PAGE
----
Action, which may once have followed full awareness, often becomes habitual, without thought, without any depth of feeling.
Can true relationship exist when the mind is merely following a pattern?
Questioner: But there is a spontaneous response, which is not habit at all.
Krishnamurti: Yes, we know of this, but such occasions are rare, and we would like to establish a relationship of spontaneity. Between what we would like to be and what we are there is a wide gap. What we would like to be is a form of ambitious attachment which has no significance to one who is searching out reality. If we can understand what we are, then perhaps we shall know what is.
Can true relationship exist when the mind is merely following a pattern? When one is aware of that state called love, there is a dynamic relationship that is not of a pattern, that is beyond all mental definitions and calculations. But, through the conditioning influence of fear and desire, such relationship is reduced to mere gratification, to habit, to routine. Such a state is not true relationship but a form of death and decay. How can there be true relationship between two individualized patterns, though there may be mechanical response from each?
Questioner: There is a continual adjustment between these two habits.
Krishnamurti: Yes, but such adjustment is merely mechanical, which conflict and suffering enforce; such enforcement does not break down the fundamental desire to form habit patterns. Outside influences and inward determinations do not break down the formation of habit, but only aid in superficial and intellectual adjustment which is not conducive to true relationship.
Is this state of patterns, of ideals, of conformity, conducive to fulfilment, to creative and intelligent life and action? Before we can answer this question, do we realize or are we aware of this state? If we are not aware of it there is no conflict, but if we are, then there is anxiety and suffering. From this we try to escape or try to break down old habits and patterns. In overcoming them, one merely creates others; the desire for mere change is stronger than the desire to be aware of the whole process of the formation of habit, of patterns. Hence we move from habit to habit.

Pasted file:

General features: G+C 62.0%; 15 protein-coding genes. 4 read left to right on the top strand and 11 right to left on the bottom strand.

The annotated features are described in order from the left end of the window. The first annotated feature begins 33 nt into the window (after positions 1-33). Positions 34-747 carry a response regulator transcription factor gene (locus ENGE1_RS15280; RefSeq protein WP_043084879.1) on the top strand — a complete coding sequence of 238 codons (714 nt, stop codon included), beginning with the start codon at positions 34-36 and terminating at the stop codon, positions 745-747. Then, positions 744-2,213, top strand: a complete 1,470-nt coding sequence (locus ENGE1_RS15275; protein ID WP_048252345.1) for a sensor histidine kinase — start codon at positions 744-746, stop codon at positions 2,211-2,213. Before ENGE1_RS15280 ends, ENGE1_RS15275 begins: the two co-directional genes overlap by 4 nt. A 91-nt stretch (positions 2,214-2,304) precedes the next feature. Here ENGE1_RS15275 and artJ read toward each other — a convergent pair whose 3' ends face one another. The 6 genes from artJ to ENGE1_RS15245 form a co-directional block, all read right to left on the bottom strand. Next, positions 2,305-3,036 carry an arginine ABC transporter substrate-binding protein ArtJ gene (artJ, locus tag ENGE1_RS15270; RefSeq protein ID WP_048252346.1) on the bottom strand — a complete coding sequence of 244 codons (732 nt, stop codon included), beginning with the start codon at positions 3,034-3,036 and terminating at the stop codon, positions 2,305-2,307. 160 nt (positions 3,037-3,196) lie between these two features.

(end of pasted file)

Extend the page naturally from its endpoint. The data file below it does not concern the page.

Questioner: Yes, I know habit is foolish, but can I break away from it?
Krishnamurti: Before you ask me how to overcome a particular habit, let us find out what is the thing that is creating habit, because you may break away from one habit, one pattern, but in that very process you may be forming another. This is what we generally do, go from one habit to another. We will go on doing this indefinitely unless we find out why it is that the mind ever seeks to form habits, follow thought-desire patterns.
All true relationship requires constant alertness and adjustment not according to pattern. Where there is habit, the following of patterns, ideals, this state of pliability is impossible. To be pliable demands constant thought and affection, and as the mind finds it is easier to establish behaviour patterns than to be aware, it proceeds to form habits; and when it is shaken from a particular one, through affliction and uncertainty, it moves on to another. Fear for its own security and comfort compels the mind to follow thought-desire patterns. Society thus becomes the maker of habit, patterns, ideals, for society is the neighbour, the immediate relation with which one is ever in contact.
The Mirror of Relationship
6th Public Talk 8th August, 1937
Jiddu Krishnamurti. The Mirror of Relationship. The collected works of J.Krishnamurti, 1936..1944.